November 2005 Monthly Forecast

Posted 28 October 2005
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MIDDLE EAST

Lebanon/Syria

Expected Council Action
At press time, Council members are deep in private discussion of possible action on the report into the assassination of former Lebanese Prime Minister Rafik Hariri from the United Nations International Independent Investigation Commission (UNIIIC). An open briefing by UNIIIC Commissioner Detlev Mehlis, followed by consultations, took place on 25 October and provided a first opportunity to hear directly from various parties and consider the follow-up of the UNIIIC report.

The Council is also scheduled to meet on 31 October to address the second report on the implementation of resolution 1559 (withdrawal of Syrian presence from Lebanon), presented by the Special Envoy Terje Roed-Larsen. There is discussion of the possibility that this meeting may be held at ministerial level and that it will provide the occasion for initial Council action on the UNIIIC report.

It is expected that, at a minimum, the Council will adopt a resolution demanding Syria’s full cooperation with UNIIIC. Perhaps it will also set various benchmarks as to what constitutes real cooperation and call for regular reports.

As November progresses, it is expected that the Council will be monitoring the level of Syrian cooperation with UNIIIC. This will give rise to further discussion in consultations during the month. And additional formal meetings and Council action are also possible, depending on the evolving situation.

Key Facts
The report of the UNIIIC, made public on 20 October 2005, concluded that the assassination of Hariri could not have taken place without involvement of Syrian security officials. The Secretary-General has agreed to extend the mandate of UNIIIC to 15 December so that further investigation can be undertaken. Mehlis has publicly indicated that the full investigation is unlikely to be completed by December.

Bashar Al-Assad, the Syrian President, has declared that he would be ready to hand over any Syrian involved in the assassination to an international court. However, Syria has also strongly rejected the UNIIIC report claiming there is no evidence of Syrian participation in the killing. Syria also challenged the report’s credibility, on the grounds that the investigation had been politicised by the US, but undertook to cooperate with UNIIIC in the future.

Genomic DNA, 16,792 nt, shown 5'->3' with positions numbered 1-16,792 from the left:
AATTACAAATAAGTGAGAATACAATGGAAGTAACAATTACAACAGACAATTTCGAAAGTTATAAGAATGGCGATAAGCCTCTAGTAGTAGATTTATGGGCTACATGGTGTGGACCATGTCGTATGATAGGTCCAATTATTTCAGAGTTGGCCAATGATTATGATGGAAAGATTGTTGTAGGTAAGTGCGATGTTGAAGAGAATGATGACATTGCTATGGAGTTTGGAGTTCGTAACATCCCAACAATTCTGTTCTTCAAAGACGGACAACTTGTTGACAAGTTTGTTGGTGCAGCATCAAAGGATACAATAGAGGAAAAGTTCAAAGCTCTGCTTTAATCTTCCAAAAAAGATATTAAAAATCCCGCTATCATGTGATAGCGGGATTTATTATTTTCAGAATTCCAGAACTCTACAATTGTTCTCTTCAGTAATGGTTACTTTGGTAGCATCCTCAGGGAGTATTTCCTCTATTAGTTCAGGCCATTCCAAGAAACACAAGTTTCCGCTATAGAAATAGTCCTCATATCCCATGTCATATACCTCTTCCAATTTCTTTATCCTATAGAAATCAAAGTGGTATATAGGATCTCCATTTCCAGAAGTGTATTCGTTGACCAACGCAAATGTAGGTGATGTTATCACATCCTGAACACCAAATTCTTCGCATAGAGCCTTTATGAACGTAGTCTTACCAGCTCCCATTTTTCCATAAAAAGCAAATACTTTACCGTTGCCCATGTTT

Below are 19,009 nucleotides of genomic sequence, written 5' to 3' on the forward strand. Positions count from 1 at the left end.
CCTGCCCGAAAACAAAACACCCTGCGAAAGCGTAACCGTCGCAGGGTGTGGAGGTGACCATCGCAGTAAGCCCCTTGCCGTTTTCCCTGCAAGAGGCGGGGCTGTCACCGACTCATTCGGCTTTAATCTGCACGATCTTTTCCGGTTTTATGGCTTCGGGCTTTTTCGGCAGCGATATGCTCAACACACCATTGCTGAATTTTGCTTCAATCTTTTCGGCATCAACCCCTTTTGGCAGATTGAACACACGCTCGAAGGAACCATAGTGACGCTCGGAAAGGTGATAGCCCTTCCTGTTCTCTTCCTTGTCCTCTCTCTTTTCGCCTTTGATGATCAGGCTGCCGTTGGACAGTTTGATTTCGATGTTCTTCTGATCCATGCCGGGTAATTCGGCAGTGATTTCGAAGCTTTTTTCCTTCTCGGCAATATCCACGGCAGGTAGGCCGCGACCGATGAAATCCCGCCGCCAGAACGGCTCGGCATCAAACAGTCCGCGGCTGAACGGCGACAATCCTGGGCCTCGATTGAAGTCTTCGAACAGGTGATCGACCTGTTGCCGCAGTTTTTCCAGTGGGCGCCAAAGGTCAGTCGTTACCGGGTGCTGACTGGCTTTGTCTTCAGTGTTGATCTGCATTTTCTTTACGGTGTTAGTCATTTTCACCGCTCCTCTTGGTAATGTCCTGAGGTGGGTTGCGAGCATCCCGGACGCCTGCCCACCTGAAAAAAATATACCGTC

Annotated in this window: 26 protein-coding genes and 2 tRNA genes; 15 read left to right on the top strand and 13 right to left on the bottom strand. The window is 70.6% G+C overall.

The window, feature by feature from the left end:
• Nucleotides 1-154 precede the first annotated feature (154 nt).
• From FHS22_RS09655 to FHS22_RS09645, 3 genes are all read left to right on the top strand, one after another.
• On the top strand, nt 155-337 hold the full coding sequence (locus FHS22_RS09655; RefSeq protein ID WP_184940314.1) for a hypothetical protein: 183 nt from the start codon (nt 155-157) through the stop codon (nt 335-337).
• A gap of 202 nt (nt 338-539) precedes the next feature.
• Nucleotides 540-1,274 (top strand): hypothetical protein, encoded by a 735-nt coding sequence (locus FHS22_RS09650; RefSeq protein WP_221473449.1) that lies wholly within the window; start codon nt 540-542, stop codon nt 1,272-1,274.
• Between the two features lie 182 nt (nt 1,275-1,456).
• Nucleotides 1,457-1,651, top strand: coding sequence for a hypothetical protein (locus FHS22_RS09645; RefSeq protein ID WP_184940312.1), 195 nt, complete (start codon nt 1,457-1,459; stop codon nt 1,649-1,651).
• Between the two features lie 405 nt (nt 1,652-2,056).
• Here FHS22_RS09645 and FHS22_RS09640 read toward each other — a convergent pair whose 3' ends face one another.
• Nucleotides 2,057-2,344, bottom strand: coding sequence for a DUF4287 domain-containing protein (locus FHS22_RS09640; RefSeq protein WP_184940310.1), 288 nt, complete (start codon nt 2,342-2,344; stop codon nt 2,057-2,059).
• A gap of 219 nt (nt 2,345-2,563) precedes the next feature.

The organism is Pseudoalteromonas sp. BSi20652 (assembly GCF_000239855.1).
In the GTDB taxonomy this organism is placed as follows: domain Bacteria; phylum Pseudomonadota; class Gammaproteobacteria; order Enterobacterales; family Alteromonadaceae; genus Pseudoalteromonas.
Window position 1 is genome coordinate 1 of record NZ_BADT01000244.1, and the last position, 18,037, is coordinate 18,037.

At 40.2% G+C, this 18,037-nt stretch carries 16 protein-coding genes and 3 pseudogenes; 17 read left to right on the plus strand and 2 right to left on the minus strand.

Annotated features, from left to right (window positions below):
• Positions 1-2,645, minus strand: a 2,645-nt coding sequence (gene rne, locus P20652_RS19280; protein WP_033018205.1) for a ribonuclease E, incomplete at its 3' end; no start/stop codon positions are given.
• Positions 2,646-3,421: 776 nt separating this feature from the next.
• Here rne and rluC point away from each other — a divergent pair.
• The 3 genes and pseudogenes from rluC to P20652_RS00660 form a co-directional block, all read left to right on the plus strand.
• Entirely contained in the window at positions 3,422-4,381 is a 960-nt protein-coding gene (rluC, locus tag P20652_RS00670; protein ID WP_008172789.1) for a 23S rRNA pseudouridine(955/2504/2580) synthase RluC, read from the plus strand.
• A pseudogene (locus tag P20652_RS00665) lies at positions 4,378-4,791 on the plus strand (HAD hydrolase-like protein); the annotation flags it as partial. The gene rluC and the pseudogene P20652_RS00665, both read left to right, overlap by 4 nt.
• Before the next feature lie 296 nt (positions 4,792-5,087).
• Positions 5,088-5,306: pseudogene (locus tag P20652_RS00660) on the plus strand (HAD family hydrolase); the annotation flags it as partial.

The US has accused Syria of harbouring terrorists conducting activities in Iraq and has named Syria a state sponsor of terror as a result of its support for Palestinian militant groups and Hezbollah. The US also seems keen to keep the possibility of sanctions near the top of the agenda.

With respect to the implementation of resolution 1559, following a meeting in Paris between the French and Lebanese Prime Ministers, UN Envoy Roed-Larsen and Mahmoud Abbas, the Palestinian President, the Lebanese government has begun to put pressure on Palestinian militias in Lebanon to stop activities directed against Israel.

Key Issues
Securing a full criminal investigation and fair trial of all suspects in the Hariri assassination, is the critical issue. At the same time Council members want to avoid, as far as possible, further stimulating the current tensions in the region.

In the short term a critical issue which has emerged is what constitutes satisfactory cooperation with UNIIIC. Cooperation with a criminal inquiry is different from more fluid definitions of cooperation used in international politics.